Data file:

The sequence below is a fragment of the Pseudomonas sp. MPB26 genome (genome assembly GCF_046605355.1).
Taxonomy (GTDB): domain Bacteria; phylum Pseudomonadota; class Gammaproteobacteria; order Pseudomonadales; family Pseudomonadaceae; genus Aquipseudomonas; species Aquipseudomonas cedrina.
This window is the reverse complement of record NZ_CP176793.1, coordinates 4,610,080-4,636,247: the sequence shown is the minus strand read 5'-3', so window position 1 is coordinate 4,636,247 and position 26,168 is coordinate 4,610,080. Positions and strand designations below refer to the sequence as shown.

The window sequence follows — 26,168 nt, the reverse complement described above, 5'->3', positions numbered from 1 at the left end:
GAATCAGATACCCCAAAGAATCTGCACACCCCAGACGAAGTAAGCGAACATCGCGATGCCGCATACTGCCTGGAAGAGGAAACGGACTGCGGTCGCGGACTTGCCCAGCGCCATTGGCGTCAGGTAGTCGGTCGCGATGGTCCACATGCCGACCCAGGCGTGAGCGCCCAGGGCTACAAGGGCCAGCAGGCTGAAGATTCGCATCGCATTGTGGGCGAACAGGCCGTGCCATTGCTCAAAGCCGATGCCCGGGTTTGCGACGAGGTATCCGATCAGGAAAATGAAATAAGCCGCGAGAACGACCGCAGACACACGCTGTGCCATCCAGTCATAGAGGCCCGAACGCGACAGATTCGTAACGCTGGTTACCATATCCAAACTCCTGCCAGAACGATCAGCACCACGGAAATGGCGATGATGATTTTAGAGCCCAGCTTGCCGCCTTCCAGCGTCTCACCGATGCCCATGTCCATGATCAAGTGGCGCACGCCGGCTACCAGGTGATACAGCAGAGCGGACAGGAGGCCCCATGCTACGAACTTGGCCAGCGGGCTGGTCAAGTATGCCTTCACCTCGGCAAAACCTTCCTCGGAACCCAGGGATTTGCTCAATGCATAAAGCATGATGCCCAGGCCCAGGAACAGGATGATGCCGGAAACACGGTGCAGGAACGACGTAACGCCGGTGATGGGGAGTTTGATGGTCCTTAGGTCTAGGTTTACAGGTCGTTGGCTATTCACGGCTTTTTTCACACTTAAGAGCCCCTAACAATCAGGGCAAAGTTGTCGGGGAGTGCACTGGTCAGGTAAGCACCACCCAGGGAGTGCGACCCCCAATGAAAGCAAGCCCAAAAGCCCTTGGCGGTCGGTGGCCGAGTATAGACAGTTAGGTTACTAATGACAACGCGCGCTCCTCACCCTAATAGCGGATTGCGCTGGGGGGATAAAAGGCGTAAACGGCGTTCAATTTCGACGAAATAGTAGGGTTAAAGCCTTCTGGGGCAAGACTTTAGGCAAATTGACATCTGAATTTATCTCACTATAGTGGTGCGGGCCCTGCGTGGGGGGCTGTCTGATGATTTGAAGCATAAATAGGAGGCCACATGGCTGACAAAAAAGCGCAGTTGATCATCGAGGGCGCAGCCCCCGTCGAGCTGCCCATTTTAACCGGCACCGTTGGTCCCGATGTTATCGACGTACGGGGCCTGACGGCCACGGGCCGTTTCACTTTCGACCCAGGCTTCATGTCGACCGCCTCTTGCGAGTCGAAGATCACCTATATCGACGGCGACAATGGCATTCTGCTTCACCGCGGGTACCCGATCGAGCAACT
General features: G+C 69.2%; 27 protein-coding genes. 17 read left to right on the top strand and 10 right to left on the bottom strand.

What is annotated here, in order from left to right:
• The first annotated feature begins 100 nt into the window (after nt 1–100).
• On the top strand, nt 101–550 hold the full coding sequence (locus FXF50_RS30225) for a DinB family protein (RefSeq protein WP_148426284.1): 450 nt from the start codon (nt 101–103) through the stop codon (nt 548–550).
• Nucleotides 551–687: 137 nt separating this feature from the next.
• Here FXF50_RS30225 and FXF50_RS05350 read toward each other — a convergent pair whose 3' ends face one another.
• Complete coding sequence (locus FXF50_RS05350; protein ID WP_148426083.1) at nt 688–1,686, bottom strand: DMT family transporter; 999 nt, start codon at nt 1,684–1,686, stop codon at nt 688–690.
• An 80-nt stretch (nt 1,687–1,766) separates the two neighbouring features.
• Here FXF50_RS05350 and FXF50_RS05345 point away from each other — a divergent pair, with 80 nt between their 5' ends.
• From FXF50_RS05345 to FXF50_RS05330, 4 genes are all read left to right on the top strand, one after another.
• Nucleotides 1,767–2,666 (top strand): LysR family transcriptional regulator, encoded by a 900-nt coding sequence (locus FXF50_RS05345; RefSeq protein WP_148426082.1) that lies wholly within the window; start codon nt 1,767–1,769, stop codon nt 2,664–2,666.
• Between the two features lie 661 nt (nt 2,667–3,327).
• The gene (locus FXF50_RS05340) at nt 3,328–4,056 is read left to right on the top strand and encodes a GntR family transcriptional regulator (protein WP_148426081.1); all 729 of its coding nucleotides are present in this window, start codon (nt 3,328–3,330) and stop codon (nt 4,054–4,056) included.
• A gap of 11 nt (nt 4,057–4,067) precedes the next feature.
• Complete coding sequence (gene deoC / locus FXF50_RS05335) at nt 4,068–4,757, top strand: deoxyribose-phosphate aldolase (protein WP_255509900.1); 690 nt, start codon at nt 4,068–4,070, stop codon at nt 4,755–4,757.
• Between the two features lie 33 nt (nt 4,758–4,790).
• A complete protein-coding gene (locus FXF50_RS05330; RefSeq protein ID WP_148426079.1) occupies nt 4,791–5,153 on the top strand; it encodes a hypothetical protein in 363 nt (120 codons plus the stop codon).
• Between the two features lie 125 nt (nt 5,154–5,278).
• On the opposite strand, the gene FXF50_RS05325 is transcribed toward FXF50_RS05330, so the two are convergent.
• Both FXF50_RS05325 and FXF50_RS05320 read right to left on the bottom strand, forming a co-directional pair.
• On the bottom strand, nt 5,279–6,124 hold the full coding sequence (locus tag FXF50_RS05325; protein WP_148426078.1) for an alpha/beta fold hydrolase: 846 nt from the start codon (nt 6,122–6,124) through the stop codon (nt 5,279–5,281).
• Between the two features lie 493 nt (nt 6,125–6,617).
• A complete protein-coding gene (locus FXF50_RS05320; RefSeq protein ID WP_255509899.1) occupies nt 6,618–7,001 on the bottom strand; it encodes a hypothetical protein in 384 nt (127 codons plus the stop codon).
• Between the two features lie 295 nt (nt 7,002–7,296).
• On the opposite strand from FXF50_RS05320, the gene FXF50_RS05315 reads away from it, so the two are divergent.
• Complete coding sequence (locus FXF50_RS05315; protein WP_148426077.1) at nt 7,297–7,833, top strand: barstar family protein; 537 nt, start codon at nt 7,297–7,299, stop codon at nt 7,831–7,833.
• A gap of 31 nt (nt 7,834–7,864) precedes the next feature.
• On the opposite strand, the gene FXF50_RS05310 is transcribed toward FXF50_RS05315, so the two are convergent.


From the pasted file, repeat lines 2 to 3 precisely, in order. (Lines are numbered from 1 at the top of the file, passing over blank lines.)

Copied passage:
Taxonomy (GTDB): domain Bacteria; phylum Pseudomonadota; class Gammaproteobacteria; order Pseudomonadales; family Pseudomonadaceae; genus Aquipseudomonas; species Aquipseudomonas cedrina.
This window is the reverse complement of record NZ_CP176793.1, coordinates 4,610,080-4,636,247: the sequence shown is the minus strand read 5'-3', so window position 1 is coordinate 4,636,247 and position 26,168 is coordinate 4,610,080. Positions and strand designations below refer to the sequence as shown.